Hypothesis 2 suggested that, while L2 proficiency enhanced bilinguals' CC/EC through cognitive flexibility, bilinguals' adaptive ER strategies would play a moderation role in the relationship between cognitive flexibility and CC/EC. We tested this moderated mediation hypothesis (Figure 2) using the PROCESS (v. 3.5; Model 14) macro for SPSS, with a bootstrapping sample size of 5,000 and a 95% confidence level. We set L2 proficiency as the independent variable, cognitive flexibility as the mediation variable, adaptive ER strategies as the moderation variable, and CC/EC as the dependent variable. The moderated mediation analysis allows us to assess whether an indirect effect in a mediation model is moderated and demonstrate whether the mediation effect exists at certain levels of the moderator.

Results

Descriptive Statistics and Correlation Analysis

Measures on the participants' mood states include PANAS-negative, IES-R (42.83 ± 14.04), depression (DASS; 10.83 ± 3.67), anxiety (DASS; 9.79 ± 3.08), and stress (DASS; 9.84 ± 3.17). The paired t-test showed a significant increase (p < 0.001) of PANAS-negative scores for the participants during the COVID-19 pandemic (21.50 ± 7.15) than before the pandemic (17.58 ± 6.04; Figure 3). During the pandemic, scores of PANAS-negative positively were in positive associations with the scores of IES-R (r = 0.38, p < 0.001), depression (r = 0.62, p < 0.001), anxiety (r = 0.57, p < 0.001), and stress (r = 0.56, p < 0.001). During the pandemic, scores of adaptive ER strategies were in positive associations with scores of PANAS-negative (r = 0.16, p < 0.05), IES-R (r = 0.14, p < 0.05), depression (r = 0.15, p < 0.05), and anxiety (r = 0.17, p < 0.01).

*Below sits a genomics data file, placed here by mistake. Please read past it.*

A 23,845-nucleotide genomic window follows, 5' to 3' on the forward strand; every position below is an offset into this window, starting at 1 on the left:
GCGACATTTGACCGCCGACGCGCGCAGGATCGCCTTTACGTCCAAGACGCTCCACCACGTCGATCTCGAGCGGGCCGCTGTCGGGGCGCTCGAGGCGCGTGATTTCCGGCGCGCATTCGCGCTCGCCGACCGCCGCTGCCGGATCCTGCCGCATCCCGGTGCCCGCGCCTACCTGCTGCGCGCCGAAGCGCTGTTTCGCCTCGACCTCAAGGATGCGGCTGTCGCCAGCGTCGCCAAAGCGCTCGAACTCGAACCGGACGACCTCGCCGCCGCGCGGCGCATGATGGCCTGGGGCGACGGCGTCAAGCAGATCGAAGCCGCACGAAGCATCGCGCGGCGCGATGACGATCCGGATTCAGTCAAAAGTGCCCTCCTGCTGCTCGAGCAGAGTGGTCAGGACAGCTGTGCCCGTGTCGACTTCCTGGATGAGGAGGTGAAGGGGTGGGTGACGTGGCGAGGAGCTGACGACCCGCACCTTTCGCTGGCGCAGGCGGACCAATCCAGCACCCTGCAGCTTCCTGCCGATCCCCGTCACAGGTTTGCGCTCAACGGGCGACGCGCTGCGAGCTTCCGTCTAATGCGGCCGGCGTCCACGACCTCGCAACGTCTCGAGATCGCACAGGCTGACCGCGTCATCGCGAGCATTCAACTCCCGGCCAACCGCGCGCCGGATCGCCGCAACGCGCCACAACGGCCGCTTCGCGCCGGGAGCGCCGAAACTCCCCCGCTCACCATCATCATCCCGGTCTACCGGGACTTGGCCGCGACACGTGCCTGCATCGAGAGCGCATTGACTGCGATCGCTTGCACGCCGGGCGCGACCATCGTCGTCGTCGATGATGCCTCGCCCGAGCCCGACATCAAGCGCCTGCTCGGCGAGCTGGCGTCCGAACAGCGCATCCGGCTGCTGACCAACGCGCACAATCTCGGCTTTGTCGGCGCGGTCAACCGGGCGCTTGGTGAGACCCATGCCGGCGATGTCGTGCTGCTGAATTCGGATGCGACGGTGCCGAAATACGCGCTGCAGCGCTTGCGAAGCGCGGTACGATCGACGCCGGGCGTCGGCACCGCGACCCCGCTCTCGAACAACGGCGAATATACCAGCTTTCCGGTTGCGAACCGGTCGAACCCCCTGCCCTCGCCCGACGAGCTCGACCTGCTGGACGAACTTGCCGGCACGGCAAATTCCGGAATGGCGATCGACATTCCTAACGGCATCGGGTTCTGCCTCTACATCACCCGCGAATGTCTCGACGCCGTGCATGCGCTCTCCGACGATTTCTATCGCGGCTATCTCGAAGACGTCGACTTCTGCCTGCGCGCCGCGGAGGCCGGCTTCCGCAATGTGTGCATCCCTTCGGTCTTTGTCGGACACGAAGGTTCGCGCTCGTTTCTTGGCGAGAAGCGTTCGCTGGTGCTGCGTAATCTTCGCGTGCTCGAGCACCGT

FIGURE 3
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Figure 3. Mean scores of participants' negative mood measured by the PANAS-negative. Error bars represent standard deviation (SD). ***p < 0.001.

Table 1 shows the means, standard deviations, and correlations of the main variables tested during the pandemic in the present study. L2 proficiency was in positive associations with cognitive flexibility (r = 0.14, p < 0.05), CC (r = 0.26, p < 0.001), EC (r = 0.31, p < 0.001), and adaptive ER strategies (r = 0.17, p < 0.05). Cognitive flexibility was in positive associations with CC (r = 0.36, p < 0.001), EC (r = 0.18, p < 0.01), and adaptive ER strategies (r = 0.31, p < 0.001).

TABLE 1